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Remote reporting saleyard data backfilled

10 September 2020

Key points:

  • Sheep and cattle markets experienced similar trends during the NLRS's remote reporting period
  • Strong restocker demand supported store saleyard prices across both cattle and sheep markets
  • Finished stock experienced significant declines on the back of COVID-19 pressures

The saleyard data which was unable to be produced for the period 26 March to 18 May, due to COVID-19 restrictions impacting reporting conducted by the National Livestock Reporting Service (NLRS), has now been backfilled, offering key insights into initial market responses to coronavirus.

Following the remote reporting period, MLA’s NLRS consulted industry experts to conduct a detailed and rigorous data backfill process. This entailed applying accurate visual assessment scores to compliment the price data already captured so that the traditional indicators could be generated for the missing period. The key assumptions of this process were a large number of saleyards did not operate around the Easter break and public holidays, which led to the overstating of price changes.


The analysis of the backfill cattle data unsurprisingly presents some key trends. The initial price decline seen at the end of March is indicative of uncertainty in the cattle market directly following COVID-19 enforced isolation restrictions. The Eastern Young Cattle Indicator (EYCI) experienced an upward trend from the second week of April through to June, on the back of significant rainfall across key southern regions, further supported by steady falls across most parts of Queensland later in May. The strength of the restocker market was further highlighted by the EYCI closing the gap on feeder steers, demonstrating strong competition for light cattle to feed and breed.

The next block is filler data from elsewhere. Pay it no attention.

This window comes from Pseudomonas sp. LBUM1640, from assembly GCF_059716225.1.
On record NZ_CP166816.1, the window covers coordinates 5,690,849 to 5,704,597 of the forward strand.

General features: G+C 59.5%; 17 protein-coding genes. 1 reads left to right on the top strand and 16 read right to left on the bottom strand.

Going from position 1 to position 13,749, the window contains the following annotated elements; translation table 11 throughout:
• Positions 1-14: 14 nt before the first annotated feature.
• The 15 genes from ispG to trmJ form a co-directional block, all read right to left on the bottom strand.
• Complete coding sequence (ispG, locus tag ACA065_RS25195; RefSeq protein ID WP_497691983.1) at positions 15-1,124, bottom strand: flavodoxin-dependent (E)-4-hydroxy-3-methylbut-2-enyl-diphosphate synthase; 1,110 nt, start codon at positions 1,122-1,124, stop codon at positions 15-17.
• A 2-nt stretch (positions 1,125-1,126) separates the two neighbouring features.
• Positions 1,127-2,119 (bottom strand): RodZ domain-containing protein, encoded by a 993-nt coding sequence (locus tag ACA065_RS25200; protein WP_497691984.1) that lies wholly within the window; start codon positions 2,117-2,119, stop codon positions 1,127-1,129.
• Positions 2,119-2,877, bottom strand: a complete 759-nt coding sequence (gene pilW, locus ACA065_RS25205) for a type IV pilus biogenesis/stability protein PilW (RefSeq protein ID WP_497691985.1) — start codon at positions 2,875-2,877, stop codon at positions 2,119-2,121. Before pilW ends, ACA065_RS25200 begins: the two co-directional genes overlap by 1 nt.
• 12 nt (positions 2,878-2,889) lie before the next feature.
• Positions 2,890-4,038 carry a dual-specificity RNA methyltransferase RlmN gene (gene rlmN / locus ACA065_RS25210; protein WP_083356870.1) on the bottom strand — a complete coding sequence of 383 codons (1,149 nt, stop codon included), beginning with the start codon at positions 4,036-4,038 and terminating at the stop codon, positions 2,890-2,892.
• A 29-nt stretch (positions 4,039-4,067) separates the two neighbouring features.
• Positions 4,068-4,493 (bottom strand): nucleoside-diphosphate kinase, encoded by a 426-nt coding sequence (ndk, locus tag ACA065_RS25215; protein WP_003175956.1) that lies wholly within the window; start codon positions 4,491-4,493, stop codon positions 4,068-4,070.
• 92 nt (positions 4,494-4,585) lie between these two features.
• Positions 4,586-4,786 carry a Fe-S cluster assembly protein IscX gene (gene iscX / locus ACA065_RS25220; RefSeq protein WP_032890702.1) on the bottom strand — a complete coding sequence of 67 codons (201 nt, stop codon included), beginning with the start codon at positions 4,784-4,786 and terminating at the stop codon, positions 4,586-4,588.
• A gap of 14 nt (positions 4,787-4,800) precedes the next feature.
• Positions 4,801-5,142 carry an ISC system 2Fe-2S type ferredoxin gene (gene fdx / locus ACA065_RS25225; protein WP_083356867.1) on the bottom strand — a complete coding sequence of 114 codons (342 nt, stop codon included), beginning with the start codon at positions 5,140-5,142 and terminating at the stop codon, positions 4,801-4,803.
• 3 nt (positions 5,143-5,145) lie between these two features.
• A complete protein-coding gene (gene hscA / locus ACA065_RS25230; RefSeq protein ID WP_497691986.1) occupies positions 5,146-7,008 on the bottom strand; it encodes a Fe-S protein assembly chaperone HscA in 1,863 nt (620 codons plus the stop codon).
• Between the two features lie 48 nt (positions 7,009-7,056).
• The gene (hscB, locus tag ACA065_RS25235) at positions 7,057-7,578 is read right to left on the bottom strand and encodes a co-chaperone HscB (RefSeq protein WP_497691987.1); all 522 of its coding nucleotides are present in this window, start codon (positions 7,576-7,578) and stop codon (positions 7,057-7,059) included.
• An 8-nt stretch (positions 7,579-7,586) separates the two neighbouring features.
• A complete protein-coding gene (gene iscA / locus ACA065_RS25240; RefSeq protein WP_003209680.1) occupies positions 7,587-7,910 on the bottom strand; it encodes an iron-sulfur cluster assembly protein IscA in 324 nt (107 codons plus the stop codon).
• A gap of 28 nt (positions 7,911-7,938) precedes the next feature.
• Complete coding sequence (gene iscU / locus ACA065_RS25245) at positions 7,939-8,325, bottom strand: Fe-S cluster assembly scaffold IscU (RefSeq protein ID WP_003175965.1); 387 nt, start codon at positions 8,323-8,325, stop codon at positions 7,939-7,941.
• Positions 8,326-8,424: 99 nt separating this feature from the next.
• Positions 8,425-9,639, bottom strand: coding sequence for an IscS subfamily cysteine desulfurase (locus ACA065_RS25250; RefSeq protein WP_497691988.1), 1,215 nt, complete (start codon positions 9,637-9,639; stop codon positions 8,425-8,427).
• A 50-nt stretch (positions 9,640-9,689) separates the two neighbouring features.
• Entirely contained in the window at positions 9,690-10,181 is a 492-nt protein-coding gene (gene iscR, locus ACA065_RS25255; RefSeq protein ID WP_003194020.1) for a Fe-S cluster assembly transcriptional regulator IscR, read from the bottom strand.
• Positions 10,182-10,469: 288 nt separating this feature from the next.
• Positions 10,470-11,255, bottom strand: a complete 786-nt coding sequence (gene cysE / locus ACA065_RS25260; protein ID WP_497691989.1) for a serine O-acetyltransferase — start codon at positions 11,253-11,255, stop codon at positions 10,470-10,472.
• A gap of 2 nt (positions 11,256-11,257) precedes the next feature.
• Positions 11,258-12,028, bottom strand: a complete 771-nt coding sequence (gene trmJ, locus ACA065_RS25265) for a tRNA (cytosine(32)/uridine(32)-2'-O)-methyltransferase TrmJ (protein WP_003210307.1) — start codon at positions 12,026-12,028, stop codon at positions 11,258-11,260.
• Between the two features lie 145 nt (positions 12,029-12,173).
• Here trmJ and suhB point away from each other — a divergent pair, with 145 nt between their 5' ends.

When looking at the finished end of the market, heavy and medium steer indicators experienced the largest price decrease, suggestive of reduced export demand and a declining foodservice trade. Along with these factors, a shift in the types of cuts produced was prevalent in order to meet heightened retail demand for ‘cooking from home’, also influencing the demand for certain categories. Abattoirs looked to process more grinding and minced beef, supporting the medium cow indicator in comparison to steer categories, which are more conducive to premium cuts directed towards foodservice. Cow categories also found further support from restockers, as producers looked to increase their breeding stock to consolidate herd numbers.


Similar to cattle, consumers lacked market confidence immediately succeeding the COVID-19 restrictions put in place, highlighted by a sharp decline in price and kill totals. However, on the back of good rainfall and the availability of feeder crops, most lamb categories gained momentum in April, driving an upward trend indicative of solid restocker intentions and heightened domestic demand. Unlike lighter lamb categories, following the initial rise in April, heavy categories entered a steady decline on the back of supply chain disruptions and reduced foodservice demand in key export regions, which historically underpin high demand for Australian lamb.

Mutton continued trading at a low price point throughout the remote reporting period, before gaining momentum in May in line with declining production levels due to subdued sheep slaughter through the winter months.

© Meat & Livestock Australia Limited, 2020